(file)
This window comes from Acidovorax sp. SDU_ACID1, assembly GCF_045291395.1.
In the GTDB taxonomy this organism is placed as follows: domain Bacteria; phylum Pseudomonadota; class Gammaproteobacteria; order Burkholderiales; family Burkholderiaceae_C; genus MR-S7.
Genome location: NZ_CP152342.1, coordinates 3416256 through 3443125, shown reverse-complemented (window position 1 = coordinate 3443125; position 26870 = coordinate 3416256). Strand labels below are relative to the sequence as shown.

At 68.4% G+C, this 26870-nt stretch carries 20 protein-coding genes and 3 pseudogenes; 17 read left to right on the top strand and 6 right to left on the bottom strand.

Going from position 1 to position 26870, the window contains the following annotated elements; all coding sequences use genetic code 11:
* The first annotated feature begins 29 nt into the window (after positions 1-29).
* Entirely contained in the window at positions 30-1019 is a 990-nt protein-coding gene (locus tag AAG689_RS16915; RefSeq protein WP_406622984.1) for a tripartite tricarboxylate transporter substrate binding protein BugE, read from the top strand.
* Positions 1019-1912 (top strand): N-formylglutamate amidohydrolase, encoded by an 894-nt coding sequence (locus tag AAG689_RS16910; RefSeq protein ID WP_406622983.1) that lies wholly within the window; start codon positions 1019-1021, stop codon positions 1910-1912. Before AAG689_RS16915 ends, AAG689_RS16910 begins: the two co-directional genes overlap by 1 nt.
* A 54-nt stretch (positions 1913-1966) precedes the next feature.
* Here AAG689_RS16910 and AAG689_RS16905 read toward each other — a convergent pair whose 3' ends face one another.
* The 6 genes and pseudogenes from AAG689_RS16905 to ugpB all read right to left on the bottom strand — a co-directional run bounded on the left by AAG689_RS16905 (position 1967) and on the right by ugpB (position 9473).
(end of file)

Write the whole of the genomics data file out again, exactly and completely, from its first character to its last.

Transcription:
This window comes from Acidovorax sp. SDU_ACID1, assembly GCF_045291395.1.
In the GTDB taxonomy this organism is placed as follows: domain Bacteria; phylum Pseudomonadota; class Gammaproteobacteria; order Burkholderiales; family Burkholderiaceae_C; genus MR-S7.
Genome location: NZ_CP152342.1, coordinates 3416256 through 3443125, shown reverse-complemented (window position 1 = coordinate 3443125; position 26870 = coordinate 3416256). Strand labels below are relative to the sequence as shown.

At 68.4% G+C, this 26870-nt stretch carries 20 protein-coding genes and 3 pseudogenes; 17 read left to right on the top strand and 6 right to left on the bottom strand.

Going from position 1 to position 26870, the window contains the following annotated elements; all coding sequences use genetic code 11:
* The first annotated feature begins 29 nt into the window (after positions 1-29).
* Entirely contained in the window at positions 30-1019 is a 990-nt protein-coding gene (locus tag AAG689_RS16915; RefSeq protein WP_406622984.1) for a tripartite tricarboxylate transporter substrate binding protein BugE, read from the top strand.
* Positions 1019-1912 (top strand): N-formylglutamate amidohydrolase, encoded by an 894-nt coding sequence (locus tag AAG689_RS16910; RefSeq protein ID WP_406622983.1) that lies wholly within the window; start codon positions 1019-1021, stop codon positions 1910-1912. Before AAG689_RS16915 ends, AAG689_RS16910 begins: the two co-directional genes overlap by 1 nt.
* A 54-nt stretch (positions 1913-1966) precedes the next feature.
* Here AAG689_RS16910 and AAG689_RS16905 read toward each other — a convergent pair whose 3' ends face one another.
* The 6 genes and pseudogenes from AAG689_RS16905 to ugpB all read right to left on the bottom strand — a co-directional run bounded on the left by AAG689_RS16905 (position 1967) and on the right by ugpB (position 9473).